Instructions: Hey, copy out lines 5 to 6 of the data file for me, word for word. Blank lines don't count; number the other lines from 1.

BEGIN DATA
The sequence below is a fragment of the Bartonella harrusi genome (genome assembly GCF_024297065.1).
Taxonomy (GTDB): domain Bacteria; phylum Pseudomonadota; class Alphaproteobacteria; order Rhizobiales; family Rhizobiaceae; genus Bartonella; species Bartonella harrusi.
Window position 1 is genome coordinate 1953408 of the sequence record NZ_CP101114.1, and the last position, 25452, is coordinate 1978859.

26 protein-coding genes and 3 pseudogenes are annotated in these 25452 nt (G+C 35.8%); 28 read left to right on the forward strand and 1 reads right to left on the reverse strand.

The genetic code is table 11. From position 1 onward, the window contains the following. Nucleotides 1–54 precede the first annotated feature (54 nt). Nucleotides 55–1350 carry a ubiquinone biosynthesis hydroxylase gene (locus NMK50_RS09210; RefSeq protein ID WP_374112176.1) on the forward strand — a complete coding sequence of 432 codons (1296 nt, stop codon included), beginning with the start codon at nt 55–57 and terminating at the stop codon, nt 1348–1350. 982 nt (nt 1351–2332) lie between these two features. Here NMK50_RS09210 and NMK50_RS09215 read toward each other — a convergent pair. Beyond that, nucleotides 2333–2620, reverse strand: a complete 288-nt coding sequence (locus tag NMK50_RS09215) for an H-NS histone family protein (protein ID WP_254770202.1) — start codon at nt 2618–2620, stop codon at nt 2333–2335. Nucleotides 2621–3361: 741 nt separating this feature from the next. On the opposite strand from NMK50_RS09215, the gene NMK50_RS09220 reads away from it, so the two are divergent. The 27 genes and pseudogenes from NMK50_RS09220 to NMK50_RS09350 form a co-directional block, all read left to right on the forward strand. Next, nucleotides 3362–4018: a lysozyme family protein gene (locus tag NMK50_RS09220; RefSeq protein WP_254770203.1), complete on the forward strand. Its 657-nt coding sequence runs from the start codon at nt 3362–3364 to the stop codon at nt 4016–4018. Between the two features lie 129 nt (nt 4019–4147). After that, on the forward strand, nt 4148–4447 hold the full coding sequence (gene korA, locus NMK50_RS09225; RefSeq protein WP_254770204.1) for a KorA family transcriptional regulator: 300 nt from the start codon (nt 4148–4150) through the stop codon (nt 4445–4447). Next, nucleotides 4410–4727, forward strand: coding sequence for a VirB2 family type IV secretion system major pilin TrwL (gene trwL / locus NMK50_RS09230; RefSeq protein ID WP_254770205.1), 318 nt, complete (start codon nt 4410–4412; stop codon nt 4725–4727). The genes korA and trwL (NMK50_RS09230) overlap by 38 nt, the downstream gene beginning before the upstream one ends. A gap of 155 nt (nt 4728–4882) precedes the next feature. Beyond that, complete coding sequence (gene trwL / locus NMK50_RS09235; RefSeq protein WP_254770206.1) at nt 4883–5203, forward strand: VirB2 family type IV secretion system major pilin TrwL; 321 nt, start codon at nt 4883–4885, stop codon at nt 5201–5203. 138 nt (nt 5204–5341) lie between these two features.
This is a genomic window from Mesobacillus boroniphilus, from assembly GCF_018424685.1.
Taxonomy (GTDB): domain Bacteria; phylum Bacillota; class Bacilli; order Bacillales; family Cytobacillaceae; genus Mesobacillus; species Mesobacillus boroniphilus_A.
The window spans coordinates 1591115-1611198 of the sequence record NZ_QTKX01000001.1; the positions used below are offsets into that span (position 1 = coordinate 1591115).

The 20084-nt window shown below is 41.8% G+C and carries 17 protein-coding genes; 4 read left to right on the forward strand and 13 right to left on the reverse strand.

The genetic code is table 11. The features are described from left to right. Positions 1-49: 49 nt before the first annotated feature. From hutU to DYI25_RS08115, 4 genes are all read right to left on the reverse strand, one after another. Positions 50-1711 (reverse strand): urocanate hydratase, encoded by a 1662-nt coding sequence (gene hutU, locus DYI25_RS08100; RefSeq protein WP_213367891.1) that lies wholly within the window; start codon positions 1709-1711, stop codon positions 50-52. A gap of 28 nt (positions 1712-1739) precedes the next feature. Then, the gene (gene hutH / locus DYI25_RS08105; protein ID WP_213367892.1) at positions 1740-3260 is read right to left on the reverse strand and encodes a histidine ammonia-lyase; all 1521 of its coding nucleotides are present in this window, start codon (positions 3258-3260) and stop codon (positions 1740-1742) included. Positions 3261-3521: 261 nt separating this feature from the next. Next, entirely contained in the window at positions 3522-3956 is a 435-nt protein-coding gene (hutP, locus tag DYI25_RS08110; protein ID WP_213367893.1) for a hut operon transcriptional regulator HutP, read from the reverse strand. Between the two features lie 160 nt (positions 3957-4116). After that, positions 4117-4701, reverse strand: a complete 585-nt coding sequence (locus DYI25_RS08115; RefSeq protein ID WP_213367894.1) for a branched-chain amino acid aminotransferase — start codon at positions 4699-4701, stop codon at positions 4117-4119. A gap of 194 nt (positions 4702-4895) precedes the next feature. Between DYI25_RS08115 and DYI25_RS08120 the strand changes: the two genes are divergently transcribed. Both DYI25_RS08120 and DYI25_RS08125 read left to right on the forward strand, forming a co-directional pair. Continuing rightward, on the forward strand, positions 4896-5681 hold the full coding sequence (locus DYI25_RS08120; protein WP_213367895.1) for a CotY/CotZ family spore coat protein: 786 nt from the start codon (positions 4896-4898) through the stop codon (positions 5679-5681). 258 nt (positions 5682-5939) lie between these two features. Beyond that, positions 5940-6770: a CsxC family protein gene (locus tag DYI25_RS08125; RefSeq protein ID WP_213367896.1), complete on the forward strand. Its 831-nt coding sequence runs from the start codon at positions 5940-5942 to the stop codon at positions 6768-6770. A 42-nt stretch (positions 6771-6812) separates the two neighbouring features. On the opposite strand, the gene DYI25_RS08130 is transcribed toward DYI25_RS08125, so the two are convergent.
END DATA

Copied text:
The genetic code is table 11. From position 1 onward, the window contains the following. Nucleotides 1–54 precede the first annotated feature (54 nt). Nucleotides 55–1350 carry a ubiquinone biosynthesis hydroxylase gene (locus NMK50_RS09210; RefSeq protein ID WP_374112176.1) on the forward strand — a complete coding sequence of 432 codons (1296 nt, stop codon included), beginning with the start codon at nt 55–57 and terminating at the stop codon, nt 1348–1350. 982 nt (nt 1351–2332) lie between these two features. Here NMK50_RS09210 and NMK50_RS09215 read toward each other — a convergent pair. Beyond that, nucleotides 2333–2620, reverse strand: a complete 288-nt coding sequence (locus tag NMK50_RS09215) for an H-NS histone family protein (protein ID WP_254770202.1) — start codon at nt 2618–2620, stop codon at nt 2333–2335. Nucleotides 2621–3361: 741 nt separating this feature from the next. On the opposite strand from NMK50_RS09215, the gene NMK50_RS09220 reads away from it, so the two are divergent. The 27 genes and pseudogenes from NMK50_RS09220 to NMK50_RS09350 form a co-directional block, all read left to right on the forward strand. Next, nucleotides 3362–4018: a lysozyme family protein gene (locus tag NMK50_RS09220; RefSeq protein WP_254770203.1), complete on the forward strand. Its 657-nt coding sequence runs from the start codon at nt 3362–3364 to the stop codon at nt 4016–4018. Between the two features lie 129 nt (nt 4019–4147). After that, on the forward strand, nt 4148–4447 hold the full coding sequence (gene korA, locus NMK50_RS09225; RefSeq protein WP_254770204.1) for a KorA family transcriptional regulator: 300 nt from the start codon (nt 4148–4150) through the stop codon (nt 4445–4447). Next, nucleotides 4410–4727, forward strand: coding sequence for a VirB2 family type IV secretion system major pilin TrwL (gene trwL / locus NMK50_RS09230; RefSeq protein ID WP_254770205.1), 318 nt, complete (start codon nt 4410–4412; stop codon nt 4725–4727). The genes korA and trwL (NMK50_RS09230) overlap by 38 nt, the downstream gene beginning before the upstream one ends. A gap of 155 nt (nt 4728–4882) precedes the next feature. Beyond that, complete coding sequence (gene trwL / locus NMK50_RS09235; RefSeq protein WP_254770206.1) at nt 4883–5203, forward strand: VirB2 family type IV secretion system major pilin TrwL; 321 nt, start codon at nt 4883–4885, stop codon at nt 5201–5203. 138 nt (nt 5204–5341) lie between these two features.
This is a genomic window from Mesobacillus boroniphilus, from assembly GCF_018424685.1.